Strolling through Seychelles heritage
- The National Museum of History is an adventure full of colonial-style architecture, artifacts, and galleries.
- Galleries show the Creole culture, bursting with bold and vibrant art – from music and dance, to compositions and crafts, to delectable food.
- Memories created during the museum exploration can be taken home as souvenirs in the forms of a traditional rag doll, a book of folklore, bags, wooden creations, and more.
One has not truly uncovered the beauty of the Seychelles Islands until one has explored the archipelago’s roots. Situated in the heart of Victoria, the destination’s capital, and steps away from the famous Clock Tower, the National Museum of History hosts numerous galleries which recount tales of the past through unique artifacts and images.
A piece of history
The National Museum of History serves as a memory of the past, not only through its contents but also for its colonial-style architecture which reflects the traditional architecture of Seychelles. Originally built by the New Oriental Bank for their use, the museum opened its doors in 1965 and is now housed in what was formerly the home of the Supreme Court of Seychelles, after having moved from what is currently the Office of the Mayor of Victoria in 1990.
Welcoming you at the entrance of the museum is what is believed to be the smallest statue of Queen Victoria in the world in the small capital named after her at the Queen Victoria Jubilee Fountain which was unveiled, during the long-reigning monarch’s lifetime, on 5 January 1900 by Lady Mary Jane Sweet-Escott, wife of Administrator and first British governor of Seychelles, Sir Ernest Bickham Sweet-Escott. A few steps away lies the bust of Pierre Poivre, the administrator intendant of Isle de France and Ile Bourbon responsible for introducing cinnamon and spices to the islands through the establishment of the Jardin du Roi, inspiration behind the current-day gardens of the same name at Enfoncement, Anse Royale.
Tasked with illustrating the history of Seychelles and the acquisition, preservation and exhibition of historical artifacts of ethnological interest that exemplify the traditions and modes of life in times past, the museum was revamped in 2018 to include digital displays and more artifacts and galleries covering wider aspects of Seychelles history including economy, politics, key events and culture.
The heart of a Seychellois home
Famed for their exquisite cuisine, the Seychellois people had particular tools that aided them in delivering an exotic blend of spices and fresh ingredients. Back in the day, the kitchen was a separate structure from the main house, built particularly to prevent house fires. Typical Creole kitchen appliances such as the mortar and pestle, enamel mugs and plates, cassava grater and the ‘marmit’, a cast iron cooking pot found in every home, can be seen on display. A monumentally significant part of the Creole household, the kitchen displays of the museum holds artifacts that are still used in modern kitchens around Seychelles.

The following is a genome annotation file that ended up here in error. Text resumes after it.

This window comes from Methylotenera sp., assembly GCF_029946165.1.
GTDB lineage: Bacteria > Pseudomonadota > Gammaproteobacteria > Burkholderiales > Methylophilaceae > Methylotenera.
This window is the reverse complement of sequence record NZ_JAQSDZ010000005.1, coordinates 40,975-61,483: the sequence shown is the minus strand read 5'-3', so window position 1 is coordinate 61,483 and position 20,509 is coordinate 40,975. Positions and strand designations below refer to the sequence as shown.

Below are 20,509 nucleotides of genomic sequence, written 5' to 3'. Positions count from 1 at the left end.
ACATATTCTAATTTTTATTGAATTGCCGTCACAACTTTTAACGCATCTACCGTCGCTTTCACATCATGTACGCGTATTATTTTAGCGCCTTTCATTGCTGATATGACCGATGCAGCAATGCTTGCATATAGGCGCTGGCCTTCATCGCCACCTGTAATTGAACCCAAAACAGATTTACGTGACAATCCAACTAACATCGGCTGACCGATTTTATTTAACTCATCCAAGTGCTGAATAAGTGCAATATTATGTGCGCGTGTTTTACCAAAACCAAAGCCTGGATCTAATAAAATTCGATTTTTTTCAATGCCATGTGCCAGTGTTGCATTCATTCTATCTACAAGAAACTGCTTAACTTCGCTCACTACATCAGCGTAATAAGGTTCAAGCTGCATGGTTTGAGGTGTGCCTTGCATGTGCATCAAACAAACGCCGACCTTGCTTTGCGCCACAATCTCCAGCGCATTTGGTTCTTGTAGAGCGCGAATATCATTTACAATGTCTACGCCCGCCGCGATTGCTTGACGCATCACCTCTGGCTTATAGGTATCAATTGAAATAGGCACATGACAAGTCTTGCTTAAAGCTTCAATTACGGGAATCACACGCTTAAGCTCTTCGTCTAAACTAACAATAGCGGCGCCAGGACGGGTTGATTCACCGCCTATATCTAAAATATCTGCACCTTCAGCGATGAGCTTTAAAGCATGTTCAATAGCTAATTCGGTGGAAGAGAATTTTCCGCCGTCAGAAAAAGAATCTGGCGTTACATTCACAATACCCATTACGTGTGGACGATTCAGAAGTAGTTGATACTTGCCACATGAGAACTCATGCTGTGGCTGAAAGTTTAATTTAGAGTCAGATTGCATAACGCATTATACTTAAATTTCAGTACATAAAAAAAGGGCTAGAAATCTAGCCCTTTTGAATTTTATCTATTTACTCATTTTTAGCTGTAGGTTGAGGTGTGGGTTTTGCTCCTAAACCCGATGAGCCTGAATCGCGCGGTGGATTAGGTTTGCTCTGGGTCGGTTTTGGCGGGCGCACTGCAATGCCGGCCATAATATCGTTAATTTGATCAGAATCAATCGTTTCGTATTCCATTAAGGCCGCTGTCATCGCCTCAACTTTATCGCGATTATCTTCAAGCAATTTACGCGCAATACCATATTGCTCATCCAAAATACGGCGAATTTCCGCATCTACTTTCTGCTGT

Tales of the sea
A mural of local fishermen and their traditional wooden pirogues, a small fishing boat, transport you to the days where fishermen would venture out in the early mornings for fresh fish. If you’re lucky, and early enough, you can catch a sight of this traditional routine as you take a morning stroll along the shores of beaches such as Beau Vallon. On display, you can find a hand -made bamboo fish trap known as kazye and even a lansiv, a conch shell, which fishermen used to entice the Seychellois out of their homes to the shores or market to buy the fresh catch of the day, a ritual kept alive to this day.
Nature’s medicine forms part of the living heritage of the Seychellois. Being a small island nation, the people made the most of what they could get their hands on and this included medicine. Blessed with rich biodiversity, herbal remedies which you can see on display, were used to treats all sorts of ailments. From tisanes for a host of malaises and aches, cooling balms for burns, to tonics or ‘rafresisan’ prepared from leaves and roots of plants, many of these remedies are still used today and have been scientifically proven to be beneficial to one’s health. You can even spot some of these plants as you explore some of the islands’ many nature trails.
The Creole culture is bursting with bold and vibrant art – from music and dance to compositions and crafts. The artistic beginnings of the Seychellois people are displayed through artifacts such as sculptures and traditional musical instruments including the moutia drums and other instruments made in Seychelles. You can also find images and other crafts, many of which, such as rafia bags and hats, have become popular souvenirs.
Living like a Seychellois
Traditional Seychellois fashion for various occasions and the typical hairstyles worn by the women at the time can be seen on display in one of the museum’s galleries. You can even discover some of the traditional games, some of which have been passed down and remain alive in today’s society. As you explore some of these artifacts you will notice how African, Asian and European presence has shaped the Creole culture.
Cherishing Seychelles history
There is no better way to remember your journey through the halls of history than by taking home a small souvenir. After your tour stop by the museum’s gift shop which holds an array of gifts for people of all ages. For the young ones pick a traditional rag doll or a book of folklore for bedtime stories as they drift off into dreamland. You can find local crafts ranging from bags to wooden creations and you can even take home a small marmit! You are sure to find something for yourself and all your loved ones!